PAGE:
Between 1976 and 2003, there were 29 NRC generic communications that involved load movements at U.S. nuclear power plants, nine of which addressed: (1) heavy loads moved on the refueling floor; (2) load drop analysis for heavy loads; (3) the identification of heavy loads that are lifted over safe shutdown equipment; and (4) the consequence of a load drop on selected equipment. Among these communications were generic letters and a bulletin which requested licensees to provide information on their crane programs for NRC evaluation. The accuracy and consistency of information received in response to some of these communications were questionable. Many of the licensees that responded to the latest request (Bulletin 96-021848) provided incomplete information. Also, in many instances, information previously provided to the NRC was not verified to be accurate.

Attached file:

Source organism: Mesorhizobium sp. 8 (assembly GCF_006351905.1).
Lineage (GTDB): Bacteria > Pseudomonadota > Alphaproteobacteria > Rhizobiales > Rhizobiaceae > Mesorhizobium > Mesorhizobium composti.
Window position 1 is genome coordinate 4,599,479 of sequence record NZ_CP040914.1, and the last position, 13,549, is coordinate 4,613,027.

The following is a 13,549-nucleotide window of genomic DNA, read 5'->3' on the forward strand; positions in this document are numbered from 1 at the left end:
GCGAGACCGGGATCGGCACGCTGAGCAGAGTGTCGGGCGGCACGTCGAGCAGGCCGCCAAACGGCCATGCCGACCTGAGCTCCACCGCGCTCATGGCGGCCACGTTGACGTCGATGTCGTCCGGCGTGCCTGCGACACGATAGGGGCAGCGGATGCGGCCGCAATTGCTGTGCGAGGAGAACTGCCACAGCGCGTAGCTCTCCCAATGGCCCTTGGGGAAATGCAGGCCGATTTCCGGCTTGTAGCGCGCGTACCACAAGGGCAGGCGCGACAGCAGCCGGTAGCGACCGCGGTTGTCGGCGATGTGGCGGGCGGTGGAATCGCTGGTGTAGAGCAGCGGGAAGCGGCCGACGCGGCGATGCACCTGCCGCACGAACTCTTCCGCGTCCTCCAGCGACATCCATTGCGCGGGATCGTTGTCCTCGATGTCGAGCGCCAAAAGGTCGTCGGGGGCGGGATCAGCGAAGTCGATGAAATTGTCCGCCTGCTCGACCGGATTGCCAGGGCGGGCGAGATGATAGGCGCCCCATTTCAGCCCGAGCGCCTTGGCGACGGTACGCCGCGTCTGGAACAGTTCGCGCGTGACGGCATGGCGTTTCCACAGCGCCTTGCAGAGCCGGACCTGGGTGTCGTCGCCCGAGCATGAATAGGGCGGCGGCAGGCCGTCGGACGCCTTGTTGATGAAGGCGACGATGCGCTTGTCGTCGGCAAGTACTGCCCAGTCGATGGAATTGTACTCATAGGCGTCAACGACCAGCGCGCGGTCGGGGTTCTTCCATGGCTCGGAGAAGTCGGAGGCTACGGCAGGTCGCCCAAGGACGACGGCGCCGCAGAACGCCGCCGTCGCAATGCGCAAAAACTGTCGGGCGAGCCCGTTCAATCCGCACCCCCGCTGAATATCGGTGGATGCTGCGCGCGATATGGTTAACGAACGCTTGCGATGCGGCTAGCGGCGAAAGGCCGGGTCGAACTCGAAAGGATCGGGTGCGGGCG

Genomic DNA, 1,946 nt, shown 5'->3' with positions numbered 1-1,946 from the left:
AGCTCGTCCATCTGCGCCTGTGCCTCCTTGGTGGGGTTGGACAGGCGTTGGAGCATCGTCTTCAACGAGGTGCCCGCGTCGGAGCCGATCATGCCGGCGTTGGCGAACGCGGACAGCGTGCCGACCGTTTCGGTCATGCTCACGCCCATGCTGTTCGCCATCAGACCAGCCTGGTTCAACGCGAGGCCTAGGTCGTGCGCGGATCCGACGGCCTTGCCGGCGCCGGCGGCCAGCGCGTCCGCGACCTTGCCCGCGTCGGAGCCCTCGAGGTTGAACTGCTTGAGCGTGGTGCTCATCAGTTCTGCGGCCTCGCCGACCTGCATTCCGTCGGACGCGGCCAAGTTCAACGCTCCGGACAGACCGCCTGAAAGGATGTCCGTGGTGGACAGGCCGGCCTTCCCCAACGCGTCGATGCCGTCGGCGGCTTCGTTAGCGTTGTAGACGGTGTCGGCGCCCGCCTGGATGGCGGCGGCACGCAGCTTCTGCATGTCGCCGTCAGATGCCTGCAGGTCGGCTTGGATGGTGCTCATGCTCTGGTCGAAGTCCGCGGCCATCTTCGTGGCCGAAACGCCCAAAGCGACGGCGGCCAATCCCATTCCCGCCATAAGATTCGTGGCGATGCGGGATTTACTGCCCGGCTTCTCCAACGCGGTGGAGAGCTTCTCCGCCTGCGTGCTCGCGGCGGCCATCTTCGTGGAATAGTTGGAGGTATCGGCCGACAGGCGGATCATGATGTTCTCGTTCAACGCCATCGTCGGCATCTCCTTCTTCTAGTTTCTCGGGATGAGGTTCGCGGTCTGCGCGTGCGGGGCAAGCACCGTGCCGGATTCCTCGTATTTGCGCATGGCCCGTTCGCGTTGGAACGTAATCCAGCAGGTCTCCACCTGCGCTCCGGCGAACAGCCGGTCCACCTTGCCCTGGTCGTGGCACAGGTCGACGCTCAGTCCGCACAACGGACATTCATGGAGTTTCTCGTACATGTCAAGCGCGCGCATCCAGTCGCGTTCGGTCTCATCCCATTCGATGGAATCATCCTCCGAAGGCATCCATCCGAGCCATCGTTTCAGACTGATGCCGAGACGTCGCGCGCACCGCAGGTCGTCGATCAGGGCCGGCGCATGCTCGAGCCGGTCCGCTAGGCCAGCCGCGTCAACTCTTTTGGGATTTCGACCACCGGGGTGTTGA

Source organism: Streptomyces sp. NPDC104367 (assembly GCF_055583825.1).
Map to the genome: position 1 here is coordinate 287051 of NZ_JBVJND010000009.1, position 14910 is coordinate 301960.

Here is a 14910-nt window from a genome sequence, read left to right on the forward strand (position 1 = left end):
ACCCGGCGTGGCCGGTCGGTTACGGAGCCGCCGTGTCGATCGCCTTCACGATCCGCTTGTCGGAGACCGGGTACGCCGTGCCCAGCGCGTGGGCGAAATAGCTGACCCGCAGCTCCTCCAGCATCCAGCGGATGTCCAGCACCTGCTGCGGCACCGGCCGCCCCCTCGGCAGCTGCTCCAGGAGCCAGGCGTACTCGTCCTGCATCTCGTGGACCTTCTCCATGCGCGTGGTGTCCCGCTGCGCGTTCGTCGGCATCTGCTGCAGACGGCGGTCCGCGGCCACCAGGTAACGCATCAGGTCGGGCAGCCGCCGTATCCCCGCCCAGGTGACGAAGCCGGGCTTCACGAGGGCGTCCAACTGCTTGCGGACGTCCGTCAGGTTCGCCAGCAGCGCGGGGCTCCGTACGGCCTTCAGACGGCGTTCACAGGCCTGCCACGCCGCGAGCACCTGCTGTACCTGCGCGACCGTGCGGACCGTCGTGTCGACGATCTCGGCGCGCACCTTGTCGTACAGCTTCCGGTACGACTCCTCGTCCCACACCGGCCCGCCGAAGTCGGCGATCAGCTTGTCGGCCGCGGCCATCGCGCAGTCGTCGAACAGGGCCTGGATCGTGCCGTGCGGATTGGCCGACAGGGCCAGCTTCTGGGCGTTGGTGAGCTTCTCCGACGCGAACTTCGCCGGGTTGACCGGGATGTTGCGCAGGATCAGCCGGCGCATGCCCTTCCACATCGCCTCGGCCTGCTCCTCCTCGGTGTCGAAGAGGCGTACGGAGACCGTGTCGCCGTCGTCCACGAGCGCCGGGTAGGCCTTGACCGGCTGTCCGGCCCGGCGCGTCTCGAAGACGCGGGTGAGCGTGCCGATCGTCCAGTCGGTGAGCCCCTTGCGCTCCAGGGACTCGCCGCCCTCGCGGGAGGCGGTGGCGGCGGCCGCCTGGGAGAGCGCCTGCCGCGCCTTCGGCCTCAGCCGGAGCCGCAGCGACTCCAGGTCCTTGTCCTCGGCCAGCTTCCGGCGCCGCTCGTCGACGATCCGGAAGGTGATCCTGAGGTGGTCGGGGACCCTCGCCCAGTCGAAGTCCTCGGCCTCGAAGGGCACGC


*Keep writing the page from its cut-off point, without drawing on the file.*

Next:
The screening and technical assessment of the issue were documented in NUREG-1774.1846 At the completion of the technical assessment, four recommendations were made for followup guidance development by the NRC staff:
- Evaluate the capability of various rigging components and materials to withstand rigging errors and issue necessary guidelines for rigging applications.
- Endorse ASME NOG-1 for Type I cranes as an acceptable method of qualifying new or upgraded cranes as single-failure-proof and issue guidance endorsing the standard, as appropriate.
- Reemphasize the need to follow Phase I guidelines involving good practices for crane operations and load movements and continue to assess licensee implementation of heavy load controls in safety-significant applications.
- Request the appropriate industry Code Committees to evaluate the need to standardize load drop calculational methodologies for nuclear power plants.